London Drinker Beer & Cider Fest
THURSDAY 13 MARCH 2014
Disappointing. Very disappointing.
The Thursday afternoon session is free entry. Consequently, I expected the place to be almost empty when I arrived a few minutes after opening. But it wasn’t which was good to see. But if it is busy, why not charge? I guess once upon a time there used to be an entrance fee but nobody came so they made it free in and the masses descended.
I purchased a half pint glass for £2.50 (an extra 25p would’ve got me a pint glass but only complete maniacs drink pints at beer festivals) and then scanned the room. The venue was quietly impressive looking – sort of like a cross between an old school hall and a court room. The majority of the people present looked as though they were over seventy. I only saw one person who I thought was younger than me. I suppose the only people who can easily go to a beer festival on a Thursday afternoon are people who don’t work, which is why, I assume, the average age was so high.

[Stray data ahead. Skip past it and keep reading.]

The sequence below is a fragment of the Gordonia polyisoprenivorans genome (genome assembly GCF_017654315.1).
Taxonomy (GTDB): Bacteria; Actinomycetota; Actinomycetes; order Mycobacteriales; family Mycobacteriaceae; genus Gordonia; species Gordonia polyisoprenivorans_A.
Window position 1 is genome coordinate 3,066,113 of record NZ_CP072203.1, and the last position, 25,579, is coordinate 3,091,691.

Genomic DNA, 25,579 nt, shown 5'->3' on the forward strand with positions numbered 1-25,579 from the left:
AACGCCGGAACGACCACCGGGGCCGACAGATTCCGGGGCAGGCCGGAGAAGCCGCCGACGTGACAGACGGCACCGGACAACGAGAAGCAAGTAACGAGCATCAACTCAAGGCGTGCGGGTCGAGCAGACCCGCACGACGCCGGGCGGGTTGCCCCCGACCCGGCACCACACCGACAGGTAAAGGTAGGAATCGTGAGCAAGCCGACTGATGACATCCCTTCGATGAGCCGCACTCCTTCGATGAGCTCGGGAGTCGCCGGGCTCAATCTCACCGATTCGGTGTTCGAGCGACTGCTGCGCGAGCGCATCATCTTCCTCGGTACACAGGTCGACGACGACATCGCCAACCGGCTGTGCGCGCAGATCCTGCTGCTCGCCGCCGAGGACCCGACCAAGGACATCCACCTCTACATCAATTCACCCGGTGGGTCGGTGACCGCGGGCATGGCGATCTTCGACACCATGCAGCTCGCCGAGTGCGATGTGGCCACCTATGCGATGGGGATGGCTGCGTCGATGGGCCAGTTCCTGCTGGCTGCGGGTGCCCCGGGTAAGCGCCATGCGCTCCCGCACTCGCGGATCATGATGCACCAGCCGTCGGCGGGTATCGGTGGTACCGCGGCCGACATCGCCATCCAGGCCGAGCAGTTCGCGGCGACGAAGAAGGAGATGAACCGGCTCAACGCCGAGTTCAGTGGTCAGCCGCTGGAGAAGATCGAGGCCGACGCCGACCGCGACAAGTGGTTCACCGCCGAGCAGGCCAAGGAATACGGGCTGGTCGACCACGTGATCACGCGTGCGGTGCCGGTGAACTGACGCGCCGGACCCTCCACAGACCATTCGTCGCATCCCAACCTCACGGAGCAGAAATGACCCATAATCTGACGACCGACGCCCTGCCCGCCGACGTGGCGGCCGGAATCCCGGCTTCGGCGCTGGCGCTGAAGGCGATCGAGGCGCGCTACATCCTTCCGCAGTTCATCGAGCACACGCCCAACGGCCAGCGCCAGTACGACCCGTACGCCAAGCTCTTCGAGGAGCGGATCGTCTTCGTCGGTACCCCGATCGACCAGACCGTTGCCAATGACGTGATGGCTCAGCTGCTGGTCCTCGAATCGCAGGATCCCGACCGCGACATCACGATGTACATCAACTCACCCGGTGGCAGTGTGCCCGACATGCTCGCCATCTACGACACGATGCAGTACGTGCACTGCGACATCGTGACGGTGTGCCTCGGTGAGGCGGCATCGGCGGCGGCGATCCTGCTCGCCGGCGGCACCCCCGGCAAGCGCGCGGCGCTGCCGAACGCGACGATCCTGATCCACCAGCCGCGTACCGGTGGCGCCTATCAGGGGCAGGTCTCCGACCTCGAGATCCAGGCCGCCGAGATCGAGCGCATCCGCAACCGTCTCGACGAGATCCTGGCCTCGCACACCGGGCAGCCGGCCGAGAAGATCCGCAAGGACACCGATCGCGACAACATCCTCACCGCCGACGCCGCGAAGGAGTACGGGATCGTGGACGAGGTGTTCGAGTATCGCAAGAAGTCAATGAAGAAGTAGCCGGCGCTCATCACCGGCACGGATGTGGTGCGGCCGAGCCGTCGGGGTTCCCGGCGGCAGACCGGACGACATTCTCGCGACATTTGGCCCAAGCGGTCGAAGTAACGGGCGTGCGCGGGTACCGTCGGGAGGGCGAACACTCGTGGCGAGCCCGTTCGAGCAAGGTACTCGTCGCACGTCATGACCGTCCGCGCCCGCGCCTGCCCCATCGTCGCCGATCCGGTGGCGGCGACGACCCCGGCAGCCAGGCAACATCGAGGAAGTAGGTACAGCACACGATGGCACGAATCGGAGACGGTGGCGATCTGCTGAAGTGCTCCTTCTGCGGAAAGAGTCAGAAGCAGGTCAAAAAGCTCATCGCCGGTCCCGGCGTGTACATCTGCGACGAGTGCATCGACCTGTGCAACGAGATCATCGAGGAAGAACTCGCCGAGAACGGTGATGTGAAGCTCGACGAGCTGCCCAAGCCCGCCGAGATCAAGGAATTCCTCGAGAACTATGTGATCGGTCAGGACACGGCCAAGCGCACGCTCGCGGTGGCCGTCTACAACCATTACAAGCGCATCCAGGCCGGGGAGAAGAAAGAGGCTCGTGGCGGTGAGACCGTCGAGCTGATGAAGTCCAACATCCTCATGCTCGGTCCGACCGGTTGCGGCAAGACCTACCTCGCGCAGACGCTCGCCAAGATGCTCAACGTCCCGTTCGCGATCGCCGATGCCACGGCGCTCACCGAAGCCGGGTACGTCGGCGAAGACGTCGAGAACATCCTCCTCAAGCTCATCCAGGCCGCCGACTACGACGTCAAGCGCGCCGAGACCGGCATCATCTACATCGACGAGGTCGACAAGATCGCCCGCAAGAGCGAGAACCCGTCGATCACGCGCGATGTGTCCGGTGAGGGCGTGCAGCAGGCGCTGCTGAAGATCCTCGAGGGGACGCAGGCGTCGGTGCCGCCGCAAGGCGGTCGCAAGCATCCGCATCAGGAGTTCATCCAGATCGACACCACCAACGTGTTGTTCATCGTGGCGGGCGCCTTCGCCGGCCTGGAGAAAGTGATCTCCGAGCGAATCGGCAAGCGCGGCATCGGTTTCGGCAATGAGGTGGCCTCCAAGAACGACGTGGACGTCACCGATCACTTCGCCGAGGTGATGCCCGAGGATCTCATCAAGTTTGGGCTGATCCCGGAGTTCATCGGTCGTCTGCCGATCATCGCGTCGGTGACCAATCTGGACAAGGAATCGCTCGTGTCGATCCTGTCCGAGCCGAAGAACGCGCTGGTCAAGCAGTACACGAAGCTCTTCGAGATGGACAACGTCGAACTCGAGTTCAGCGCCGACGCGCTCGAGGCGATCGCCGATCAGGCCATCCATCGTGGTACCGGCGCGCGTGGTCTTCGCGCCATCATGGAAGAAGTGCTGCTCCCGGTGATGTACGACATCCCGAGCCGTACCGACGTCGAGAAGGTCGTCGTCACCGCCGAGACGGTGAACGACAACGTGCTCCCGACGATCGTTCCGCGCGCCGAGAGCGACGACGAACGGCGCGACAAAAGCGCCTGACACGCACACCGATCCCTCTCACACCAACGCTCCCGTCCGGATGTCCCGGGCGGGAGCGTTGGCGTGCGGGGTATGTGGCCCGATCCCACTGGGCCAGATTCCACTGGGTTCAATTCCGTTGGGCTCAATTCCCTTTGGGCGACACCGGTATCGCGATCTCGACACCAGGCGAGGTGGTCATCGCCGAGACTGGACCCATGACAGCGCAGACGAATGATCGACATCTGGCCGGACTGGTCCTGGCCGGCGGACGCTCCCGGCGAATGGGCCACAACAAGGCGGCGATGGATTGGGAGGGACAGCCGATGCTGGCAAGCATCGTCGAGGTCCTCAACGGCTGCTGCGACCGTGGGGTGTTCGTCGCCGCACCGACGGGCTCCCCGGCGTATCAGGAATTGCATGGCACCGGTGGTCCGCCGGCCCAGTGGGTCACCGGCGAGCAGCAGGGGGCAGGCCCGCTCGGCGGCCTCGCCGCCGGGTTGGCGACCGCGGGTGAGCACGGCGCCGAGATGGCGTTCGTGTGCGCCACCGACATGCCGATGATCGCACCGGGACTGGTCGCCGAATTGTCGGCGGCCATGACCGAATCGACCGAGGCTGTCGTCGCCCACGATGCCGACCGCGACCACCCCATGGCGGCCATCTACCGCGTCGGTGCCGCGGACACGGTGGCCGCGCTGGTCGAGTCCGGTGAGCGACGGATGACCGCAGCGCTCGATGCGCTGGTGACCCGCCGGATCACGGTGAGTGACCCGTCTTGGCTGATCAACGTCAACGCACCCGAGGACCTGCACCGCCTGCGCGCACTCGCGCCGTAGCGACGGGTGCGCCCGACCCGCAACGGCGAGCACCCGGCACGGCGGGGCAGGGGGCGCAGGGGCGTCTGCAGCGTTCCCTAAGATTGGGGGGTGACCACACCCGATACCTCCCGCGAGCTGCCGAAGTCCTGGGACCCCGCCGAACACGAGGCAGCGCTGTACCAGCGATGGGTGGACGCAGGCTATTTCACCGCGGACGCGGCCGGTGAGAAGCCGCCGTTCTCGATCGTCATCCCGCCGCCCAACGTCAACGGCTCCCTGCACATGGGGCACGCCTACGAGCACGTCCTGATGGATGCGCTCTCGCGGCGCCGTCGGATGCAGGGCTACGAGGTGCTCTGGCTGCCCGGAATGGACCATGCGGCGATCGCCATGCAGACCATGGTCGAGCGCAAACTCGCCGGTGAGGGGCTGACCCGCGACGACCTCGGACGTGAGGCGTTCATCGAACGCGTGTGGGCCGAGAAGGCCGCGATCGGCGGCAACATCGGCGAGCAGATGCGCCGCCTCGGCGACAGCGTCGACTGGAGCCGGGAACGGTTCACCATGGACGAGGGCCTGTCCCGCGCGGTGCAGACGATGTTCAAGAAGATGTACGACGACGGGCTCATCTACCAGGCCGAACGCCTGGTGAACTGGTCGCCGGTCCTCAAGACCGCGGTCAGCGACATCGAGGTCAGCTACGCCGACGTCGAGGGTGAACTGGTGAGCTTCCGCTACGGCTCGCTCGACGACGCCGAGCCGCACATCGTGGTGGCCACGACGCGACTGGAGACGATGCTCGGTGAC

Before attending the festival I’d viewed the beer list online. It wasn’t great but there were options that made it worth a visit. The first beer I went for was Summer Wine’s Diablo, which is usually a joyous riot of hops. Sadly, it was in very poor condition. I then opted for a Clarkshaws Gorgon’s Alive. It took several minutes for my half to trickle out of the cask. Several CAMRA members held it up to light and nodded sagely. It had passed the clarity test so therefore it was obviously okay to drink. Ummm… no. I’d never had the beer before so wasn’t sure what it was meant to taste like but I’m pretty certain it isn’t meant to taste flat, dull and vaguely of vinegar. I wandered into the foreign beer bar (housed in a separate hall) and every one of the old dudes in there stopped talking and turned towards me. Most bizarre. The young guy behind the bar looked a bit lost and in need of company but I decided not to put him out of his misery. I returned to the main bar and ordered a Redwillow Wreckless. Third Time lucky? Nope. Another beer in atrocious condition. I was defeated. I had no desire to try anything else. Every beer festival I’ve been to I’ve always kept hold of my glass. It’s a little souvenir. And it seems a bit cheap to return it and ask for the money back. Not this time. I was so pissed off with the quality of my three beers that I demanded the return of my two and a half quid. But I felt a bit guilty so I stuck a quid of it in a charity pot.
To the Euston Tap…